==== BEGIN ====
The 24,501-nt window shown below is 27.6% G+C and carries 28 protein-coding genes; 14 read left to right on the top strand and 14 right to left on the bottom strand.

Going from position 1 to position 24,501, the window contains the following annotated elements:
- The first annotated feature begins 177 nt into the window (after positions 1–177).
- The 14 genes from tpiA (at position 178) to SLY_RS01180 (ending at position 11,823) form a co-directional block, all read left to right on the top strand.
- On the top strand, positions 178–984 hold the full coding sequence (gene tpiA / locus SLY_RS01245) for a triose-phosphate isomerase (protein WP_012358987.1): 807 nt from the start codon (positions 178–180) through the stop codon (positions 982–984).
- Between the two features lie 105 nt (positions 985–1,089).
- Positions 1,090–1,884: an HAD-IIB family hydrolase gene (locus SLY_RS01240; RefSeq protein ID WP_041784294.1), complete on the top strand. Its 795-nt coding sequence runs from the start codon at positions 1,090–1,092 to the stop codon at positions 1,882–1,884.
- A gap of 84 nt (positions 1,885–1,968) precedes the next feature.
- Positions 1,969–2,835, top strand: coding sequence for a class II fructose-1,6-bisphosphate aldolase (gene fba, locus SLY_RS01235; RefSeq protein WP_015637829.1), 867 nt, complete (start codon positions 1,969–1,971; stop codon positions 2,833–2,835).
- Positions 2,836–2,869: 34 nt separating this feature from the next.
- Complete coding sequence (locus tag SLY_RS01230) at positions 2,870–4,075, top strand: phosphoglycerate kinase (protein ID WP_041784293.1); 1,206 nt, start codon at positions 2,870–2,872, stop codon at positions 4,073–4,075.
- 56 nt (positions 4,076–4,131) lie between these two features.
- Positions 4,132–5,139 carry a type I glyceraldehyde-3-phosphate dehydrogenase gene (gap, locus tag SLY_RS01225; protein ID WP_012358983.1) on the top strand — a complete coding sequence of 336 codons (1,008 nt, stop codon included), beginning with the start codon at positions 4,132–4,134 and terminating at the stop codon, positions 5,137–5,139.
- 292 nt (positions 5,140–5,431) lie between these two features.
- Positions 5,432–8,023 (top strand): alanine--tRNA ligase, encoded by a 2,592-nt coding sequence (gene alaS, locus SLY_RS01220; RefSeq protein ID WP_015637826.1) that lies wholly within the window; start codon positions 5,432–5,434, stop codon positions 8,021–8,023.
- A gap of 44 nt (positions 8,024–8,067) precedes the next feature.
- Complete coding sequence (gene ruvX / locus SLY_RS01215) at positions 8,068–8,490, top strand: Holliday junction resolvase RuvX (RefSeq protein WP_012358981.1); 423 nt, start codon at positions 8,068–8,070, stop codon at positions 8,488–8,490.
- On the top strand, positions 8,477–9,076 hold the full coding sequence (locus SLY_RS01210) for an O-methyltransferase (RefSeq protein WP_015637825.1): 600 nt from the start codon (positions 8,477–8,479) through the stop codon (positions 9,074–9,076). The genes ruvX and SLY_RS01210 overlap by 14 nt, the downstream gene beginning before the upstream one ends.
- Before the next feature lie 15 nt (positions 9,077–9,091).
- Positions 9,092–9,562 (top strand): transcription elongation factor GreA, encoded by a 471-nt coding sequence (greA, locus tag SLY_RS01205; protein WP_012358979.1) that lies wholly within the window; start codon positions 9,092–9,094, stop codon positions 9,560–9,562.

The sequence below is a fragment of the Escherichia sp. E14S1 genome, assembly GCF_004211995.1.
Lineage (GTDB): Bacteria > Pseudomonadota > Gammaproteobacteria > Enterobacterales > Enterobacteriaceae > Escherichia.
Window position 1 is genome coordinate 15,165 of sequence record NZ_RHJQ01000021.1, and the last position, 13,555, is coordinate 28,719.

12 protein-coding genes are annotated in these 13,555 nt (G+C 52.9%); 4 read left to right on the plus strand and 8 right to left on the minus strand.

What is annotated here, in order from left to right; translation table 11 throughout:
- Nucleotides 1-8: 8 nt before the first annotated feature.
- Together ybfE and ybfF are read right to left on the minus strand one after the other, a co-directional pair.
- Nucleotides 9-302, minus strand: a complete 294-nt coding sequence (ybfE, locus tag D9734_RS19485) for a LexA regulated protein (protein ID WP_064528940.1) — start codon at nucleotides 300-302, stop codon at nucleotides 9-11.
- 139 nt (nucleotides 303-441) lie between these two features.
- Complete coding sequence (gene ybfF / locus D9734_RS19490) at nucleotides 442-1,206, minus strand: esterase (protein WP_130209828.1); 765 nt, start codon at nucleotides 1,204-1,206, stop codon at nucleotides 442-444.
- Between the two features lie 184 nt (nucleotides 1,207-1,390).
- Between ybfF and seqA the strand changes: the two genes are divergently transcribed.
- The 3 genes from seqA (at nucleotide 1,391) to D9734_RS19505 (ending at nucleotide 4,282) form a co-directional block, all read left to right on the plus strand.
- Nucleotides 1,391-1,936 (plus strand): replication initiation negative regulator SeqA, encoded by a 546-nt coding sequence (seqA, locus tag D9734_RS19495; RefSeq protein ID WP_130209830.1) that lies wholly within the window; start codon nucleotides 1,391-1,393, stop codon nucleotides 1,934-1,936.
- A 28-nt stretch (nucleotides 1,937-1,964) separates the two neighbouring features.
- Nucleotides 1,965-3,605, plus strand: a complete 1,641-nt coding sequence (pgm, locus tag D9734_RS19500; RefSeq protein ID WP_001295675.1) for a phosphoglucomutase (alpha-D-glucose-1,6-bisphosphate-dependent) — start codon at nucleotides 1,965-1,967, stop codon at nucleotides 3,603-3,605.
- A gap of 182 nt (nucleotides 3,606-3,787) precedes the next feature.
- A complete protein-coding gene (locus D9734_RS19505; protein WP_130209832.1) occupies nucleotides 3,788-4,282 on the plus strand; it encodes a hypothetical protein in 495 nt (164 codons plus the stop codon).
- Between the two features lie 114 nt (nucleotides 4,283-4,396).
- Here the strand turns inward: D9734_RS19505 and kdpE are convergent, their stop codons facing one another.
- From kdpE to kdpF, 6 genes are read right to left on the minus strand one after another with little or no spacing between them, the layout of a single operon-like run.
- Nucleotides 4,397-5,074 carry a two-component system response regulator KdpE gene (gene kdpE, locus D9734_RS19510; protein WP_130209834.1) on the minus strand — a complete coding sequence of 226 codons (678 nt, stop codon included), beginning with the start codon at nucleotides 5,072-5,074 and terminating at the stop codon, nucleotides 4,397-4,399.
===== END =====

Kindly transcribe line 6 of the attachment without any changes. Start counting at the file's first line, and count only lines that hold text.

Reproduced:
- Between the two features lie 105 nt (positions 985–1,089).